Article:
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Far Cry Instincts Predator

David Yun (Xbox Live Gamertag - Vawce) David Yun (Xbox Live Gamertag - Vawce): (contact-deleteme[at]-deleteme-direman [dot] com) 2008-06-17 12:36:04

Far Cry Instincts Predator - Rank B


Developer: Ubisoft Montreal
Publisher: Ubisoft
Date: 3/28/06

Also available for Xbox (as Far Cry Instincts and Far Cry Instincts Evolution)

The Far Cry franchise took a convoluted route to the Xbox 360. This first person shooter launched on the PC. A significantly different game called Far Cry Instincts appeared on the Xbox. It was followed up by a sort of standalone expansion called Far Cry Instincts Evolution. Those two titles were ported over and packaged together on the Xbox 360 as Far Cry Instincts Predator.

Instincts absolutely pushed the original Xbox to its limits, but is technically unimpressive on the Xbox 360. No particular effort to overhaul Far Cry for the 360 was made; Instincts Predator is simply a higher resolution version of Instincts with better lighting. The character models are distractingly unattractive, well short of acceptable standards for the current generation of consoles. You'll spend a lot of time skulking about in the bushes, and the modest textures of the vegetation looks downright ugly up close. Nevertheless, Far Cry was the visual benchmark for PC games not too long ago, and the underlying aesthetic design is still appealing. The island setting is attractive, with beautiful water effects and impressive draw distances displaying vast panoramic views.

The enemy A.I. is atrocious. Not only do they lack any subtlety of movement, they don't respond at all to being shot. Mind you, I'm not even talking about being shot at; they nonchalantly soak up bullets until finally falling over dead. At certain points in the game, enemies will cheaply spawn at you. Tedious stealth sequences are exacerbated by enemies that are able to draw a bead on you from seemingly miles away, despite hiding in foliage that should provide visual cover.

The gunplay is decent, but not terrific. The audio isn't sufficiently robust, and the aforementioned enemy lack of response to getting shot makes you feel like you're firing pea shooters. However, the sheer variety of weapons is gratifying. Vehicles add to the mix, but the driving isn't satisfactory. I wasn't expecting Forza caliber physics, but the jeep's looseness made it handle more like a hovercraft than a four-wheeler. I do give credit for Instinct Predator's hang glider sequences, which provide for an uncommon and thus refreshing gaming experience.

The story is predictable and derivative. You play as Jack Carver, a former military badass, stranded on a mysterious tropical island and reluctantly called upon to fight a horde of evil mercenaries in order to rescue a damsel in distress. Toss in a mad scientist who delights in experimentation to develop mutated monstrosities, and you essentially have The Island of Dr. Moreau with guns.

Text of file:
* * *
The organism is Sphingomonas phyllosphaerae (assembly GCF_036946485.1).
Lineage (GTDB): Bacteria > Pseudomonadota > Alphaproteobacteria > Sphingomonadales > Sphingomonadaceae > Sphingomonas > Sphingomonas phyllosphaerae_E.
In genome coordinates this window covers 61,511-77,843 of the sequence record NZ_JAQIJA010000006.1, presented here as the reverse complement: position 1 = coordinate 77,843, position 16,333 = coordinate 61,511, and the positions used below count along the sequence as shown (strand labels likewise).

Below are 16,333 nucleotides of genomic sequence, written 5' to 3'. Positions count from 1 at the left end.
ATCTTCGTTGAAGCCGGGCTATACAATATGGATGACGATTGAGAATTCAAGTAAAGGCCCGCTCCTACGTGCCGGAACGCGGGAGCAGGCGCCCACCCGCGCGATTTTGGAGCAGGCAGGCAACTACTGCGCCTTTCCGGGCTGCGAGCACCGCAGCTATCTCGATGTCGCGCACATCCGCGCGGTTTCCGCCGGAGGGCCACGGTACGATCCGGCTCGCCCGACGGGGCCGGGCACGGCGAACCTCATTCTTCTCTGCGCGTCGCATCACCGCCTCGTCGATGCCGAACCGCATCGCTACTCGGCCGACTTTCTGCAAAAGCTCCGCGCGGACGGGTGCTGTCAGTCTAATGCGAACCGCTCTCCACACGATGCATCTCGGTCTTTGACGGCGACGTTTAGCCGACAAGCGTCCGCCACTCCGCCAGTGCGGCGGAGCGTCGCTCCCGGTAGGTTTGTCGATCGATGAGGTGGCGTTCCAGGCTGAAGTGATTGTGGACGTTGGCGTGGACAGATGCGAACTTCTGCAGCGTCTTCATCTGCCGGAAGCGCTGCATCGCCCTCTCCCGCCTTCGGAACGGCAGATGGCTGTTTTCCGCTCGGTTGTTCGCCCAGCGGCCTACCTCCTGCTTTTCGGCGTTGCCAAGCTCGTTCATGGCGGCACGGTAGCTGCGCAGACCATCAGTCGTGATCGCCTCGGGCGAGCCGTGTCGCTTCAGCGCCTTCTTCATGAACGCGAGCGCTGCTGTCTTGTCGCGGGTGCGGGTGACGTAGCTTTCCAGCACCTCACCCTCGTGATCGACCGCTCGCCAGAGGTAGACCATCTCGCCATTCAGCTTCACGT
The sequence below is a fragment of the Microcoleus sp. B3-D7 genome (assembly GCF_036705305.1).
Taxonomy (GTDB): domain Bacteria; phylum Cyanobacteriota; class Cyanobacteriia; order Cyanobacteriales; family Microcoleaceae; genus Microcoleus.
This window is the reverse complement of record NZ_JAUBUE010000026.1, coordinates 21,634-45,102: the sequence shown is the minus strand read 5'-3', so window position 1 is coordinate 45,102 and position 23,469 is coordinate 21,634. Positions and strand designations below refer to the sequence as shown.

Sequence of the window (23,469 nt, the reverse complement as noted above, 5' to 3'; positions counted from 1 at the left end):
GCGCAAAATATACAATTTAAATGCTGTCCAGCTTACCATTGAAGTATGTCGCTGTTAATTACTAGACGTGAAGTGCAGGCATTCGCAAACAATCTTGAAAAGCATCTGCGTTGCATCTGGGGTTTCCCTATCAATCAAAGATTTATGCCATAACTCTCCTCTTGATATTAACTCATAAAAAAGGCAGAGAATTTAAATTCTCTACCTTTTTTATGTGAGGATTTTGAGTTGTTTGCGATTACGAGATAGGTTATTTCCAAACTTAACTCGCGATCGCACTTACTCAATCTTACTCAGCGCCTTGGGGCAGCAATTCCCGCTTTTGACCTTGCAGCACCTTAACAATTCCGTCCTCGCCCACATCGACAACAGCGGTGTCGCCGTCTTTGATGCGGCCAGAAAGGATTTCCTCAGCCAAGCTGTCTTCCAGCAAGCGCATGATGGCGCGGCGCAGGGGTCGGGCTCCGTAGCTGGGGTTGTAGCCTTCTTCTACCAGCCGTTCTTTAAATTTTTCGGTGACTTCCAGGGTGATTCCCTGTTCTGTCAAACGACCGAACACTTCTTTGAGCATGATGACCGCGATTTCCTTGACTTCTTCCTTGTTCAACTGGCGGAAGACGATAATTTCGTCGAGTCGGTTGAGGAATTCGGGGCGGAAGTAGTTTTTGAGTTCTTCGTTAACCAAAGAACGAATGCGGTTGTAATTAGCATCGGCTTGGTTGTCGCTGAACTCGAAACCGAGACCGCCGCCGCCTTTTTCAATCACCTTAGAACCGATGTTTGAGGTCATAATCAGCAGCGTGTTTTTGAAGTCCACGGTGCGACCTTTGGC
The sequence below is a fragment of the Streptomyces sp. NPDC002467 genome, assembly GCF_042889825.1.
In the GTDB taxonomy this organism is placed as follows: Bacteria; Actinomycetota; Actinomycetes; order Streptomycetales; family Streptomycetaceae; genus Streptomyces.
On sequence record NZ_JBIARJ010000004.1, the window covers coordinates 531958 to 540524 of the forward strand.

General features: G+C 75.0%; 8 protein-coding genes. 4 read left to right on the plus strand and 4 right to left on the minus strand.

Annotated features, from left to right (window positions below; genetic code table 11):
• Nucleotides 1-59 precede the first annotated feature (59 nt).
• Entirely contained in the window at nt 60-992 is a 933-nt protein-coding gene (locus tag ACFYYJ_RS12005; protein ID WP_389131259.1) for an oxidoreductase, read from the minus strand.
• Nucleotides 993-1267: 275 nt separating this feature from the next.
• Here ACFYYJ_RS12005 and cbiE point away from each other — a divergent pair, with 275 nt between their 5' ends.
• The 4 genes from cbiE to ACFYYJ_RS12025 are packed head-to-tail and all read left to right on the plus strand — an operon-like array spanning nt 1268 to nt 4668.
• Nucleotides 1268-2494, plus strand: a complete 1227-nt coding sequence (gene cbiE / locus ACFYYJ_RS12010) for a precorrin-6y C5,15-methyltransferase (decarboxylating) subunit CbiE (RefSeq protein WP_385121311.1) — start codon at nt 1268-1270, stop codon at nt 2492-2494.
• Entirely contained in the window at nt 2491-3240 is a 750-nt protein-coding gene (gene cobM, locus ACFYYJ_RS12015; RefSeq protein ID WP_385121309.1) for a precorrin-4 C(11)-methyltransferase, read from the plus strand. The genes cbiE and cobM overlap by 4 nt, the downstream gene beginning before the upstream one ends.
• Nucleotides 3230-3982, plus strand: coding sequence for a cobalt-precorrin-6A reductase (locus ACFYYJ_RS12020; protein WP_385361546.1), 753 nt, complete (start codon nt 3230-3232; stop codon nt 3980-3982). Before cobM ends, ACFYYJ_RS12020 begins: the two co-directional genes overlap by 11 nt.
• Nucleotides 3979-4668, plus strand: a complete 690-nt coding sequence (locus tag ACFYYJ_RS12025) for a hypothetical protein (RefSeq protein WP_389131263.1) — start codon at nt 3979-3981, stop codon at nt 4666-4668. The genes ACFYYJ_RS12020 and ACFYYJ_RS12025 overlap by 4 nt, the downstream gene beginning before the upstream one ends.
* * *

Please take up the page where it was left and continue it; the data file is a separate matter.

So why, after five paragraphs of reasons not to play this game, did I give Far Cry Instincts Predator a respectable B grade? Eventually Jack Carver is forcibly injected with an experimental serum that grants him kick-ass animalistic powers. You'll have to slog through the early mediocre stages of the game, but you'll have a blast once these feral abilities start kicking in. You'll be able to track enemies by scent, and skulk through the dark with nightvision. Your melee attack becomes a ferocious one hit kill, punching clean through enemies and weaker walls. One of the more memorable moments is using feral speed to outrun a strafing helicopter gunship while leaping over massive chasms.

The thrill of combining all of your tools and abilities is the strength of Instincts Predator. Carefully sneak your way into an enemy encampment. Use your scent tracking to ascertain the path of the patroller, and place a tension trap in his way. Mow down your first several unsuspecting victims with dual submachine guns and cackle as the perimeter guard is skewered by the spring loaded stakes you set for him. Ignore the empty magazines in your firearms, and use your feral speed to close distance with the remaining enemy. Strike him with a feral punch and send him flying. Tear the mounted gun off its emplacement with your bestial strength (Instincts Predator did this well before Halo 3) and stride forward while pouring heavy caliber rounds into the reinforcements headed your way. When Instincts Predator is running on all cylinders, it makes you feel like, well, The Predator.

Like just about every other shooter, Far Cry Instincts Predator features multiplayer, but it's fairly well thought out here. In addition to the requisite deathmatch modes, several others provide unique twists. "Predator" allows one or two juiced up powerhouses to systematically hunt the gaggle of mere mortals ganged up against him. The disparity in slaughtering ability is balanced by lethal sonic transmitters capable of killing the Predators. In a rare console offering, you're also given the option of designing your own maps.

Far Cry Instincts Predator has its share of problems. It's a mix of archaic flaws and outdated visuals. The tacked on bonus expansion portion, Evolution, isn't nearly as thoughtfully designed as the main game. However, once you gain Jack Carver's animalistic abilities, you'll find satisfying gameplay that was ahead of its time.

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